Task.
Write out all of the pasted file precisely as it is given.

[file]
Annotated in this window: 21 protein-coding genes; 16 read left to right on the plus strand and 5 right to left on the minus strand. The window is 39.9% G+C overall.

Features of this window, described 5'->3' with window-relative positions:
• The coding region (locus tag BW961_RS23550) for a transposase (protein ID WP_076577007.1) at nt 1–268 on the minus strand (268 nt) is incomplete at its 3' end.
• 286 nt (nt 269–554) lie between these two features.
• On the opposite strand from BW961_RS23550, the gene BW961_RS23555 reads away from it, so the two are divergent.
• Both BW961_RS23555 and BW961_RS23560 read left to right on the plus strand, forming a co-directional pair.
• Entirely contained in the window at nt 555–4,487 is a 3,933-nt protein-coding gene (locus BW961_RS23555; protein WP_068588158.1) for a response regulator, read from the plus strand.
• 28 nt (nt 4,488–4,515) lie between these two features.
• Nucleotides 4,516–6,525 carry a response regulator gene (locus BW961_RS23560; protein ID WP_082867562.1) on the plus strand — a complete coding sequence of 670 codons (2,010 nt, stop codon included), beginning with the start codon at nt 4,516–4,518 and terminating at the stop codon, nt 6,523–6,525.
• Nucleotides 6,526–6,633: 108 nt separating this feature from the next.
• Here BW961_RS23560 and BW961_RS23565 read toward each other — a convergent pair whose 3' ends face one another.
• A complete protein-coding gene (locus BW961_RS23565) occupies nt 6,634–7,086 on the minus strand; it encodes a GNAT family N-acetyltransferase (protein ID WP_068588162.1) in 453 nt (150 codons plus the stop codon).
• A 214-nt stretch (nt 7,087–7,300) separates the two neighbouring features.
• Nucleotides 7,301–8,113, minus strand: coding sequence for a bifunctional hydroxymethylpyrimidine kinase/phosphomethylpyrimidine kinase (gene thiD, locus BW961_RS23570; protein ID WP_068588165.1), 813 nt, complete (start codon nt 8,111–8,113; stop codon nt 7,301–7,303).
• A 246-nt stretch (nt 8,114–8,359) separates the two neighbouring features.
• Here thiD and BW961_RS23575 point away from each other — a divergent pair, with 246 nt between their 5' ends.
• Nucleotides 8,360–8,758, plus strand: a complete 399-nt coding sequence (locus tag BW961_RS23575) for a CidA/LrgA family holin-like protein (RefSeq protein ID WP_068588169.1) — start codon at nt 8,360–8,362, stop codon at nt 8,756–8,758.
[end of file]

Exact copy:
Annotated in this window: 21 protein-coding genes; 16 read left to right on the plus strand and 5 right to left on the minus strand. The window is 39.9% G+C overall.

Features of this window, described 5'->3' with window-relative positions:
• The coding region (locus tag BW961_RS23550) for a transposase (protein ID WP_076577007.1) at nt 1–268 on the minus strand (268 nt) is incomplete at its 3' end.
• 286 nt (nt 269–554) lie between these two features.
• On the opposite strand from BW961_RS23550, the gene BW961_RS23555 reads away from it, so the two are divergent.
• Both BW961_RS23555 and BW961_RS23560 read left to right on the plus strand, forming a co-directional pair.
• Entirely contained in the window at nt 555–4,487 is a 3,933-nt protein-coding gene (locus BW961_RS23555; protein WP_068588158.1) for a response regulator, read from the plus strand.
• 28 nt (nt 4,488–4,515) lie between these two features.
• Nucleotides 4,516–6,525 carry a response regulator gene (locus BW961_RS23560; protein ID WP_082867562.1) on the plus strand — a complete coding sequence of 670 codons (2,010 nt, stop codon included), beginning with the start codon at nt 4,516–4,518 and terminating at the stop codon, nt 6,523–6,525.
• Nucleotides 6,526–6,633: 108 nt separating this feature from the next.
• Here BW961_RS23560 and BW961_RS23565 read toward each other — a convergent pair whose 3' ends face one another.
• A complete protein-coding gene (locus BW961_RS23565) occupies nt 6,634–7,086 on the minus strand; it encodes a GNAT family N-acetyltransferase (protein ID WP_068588162.1) in 453 nt (150 codons plus the stop codon).
• A 214-nt stretch (nt 7,087–7,300) separates the two neighbouring features.
• Nucleotides 7,301–8,113, minus strand: coding sequence for a bifunctional hydroxymethylpyrimidine kinase/phosphomethylpyrimidine kinase (gene thiD, locus BW961_RS23570; protein ID WP_068588165.1), 813 nt, complete (start codon nt 8,111–8,113; stop codon nt 7,301–7,303).
• A 246-nt stretch (nt 8,114–8,359) separates the two neighbouring features.
• Here thiD and BW961_RS23575 point away from each other — a divergent pair, with 246 nt between their 5' ends.
• Nucleotides 8,360–8,758, plus strand: a complete 399-nt coding sequence (locus tag BW961_RS23575) for a CidA/LrgA family holin-like protein (RefSeq protein ID WP_068588169.1) — start codon at nt 8,360–8,362, stop codon at nt 8,756–8,758.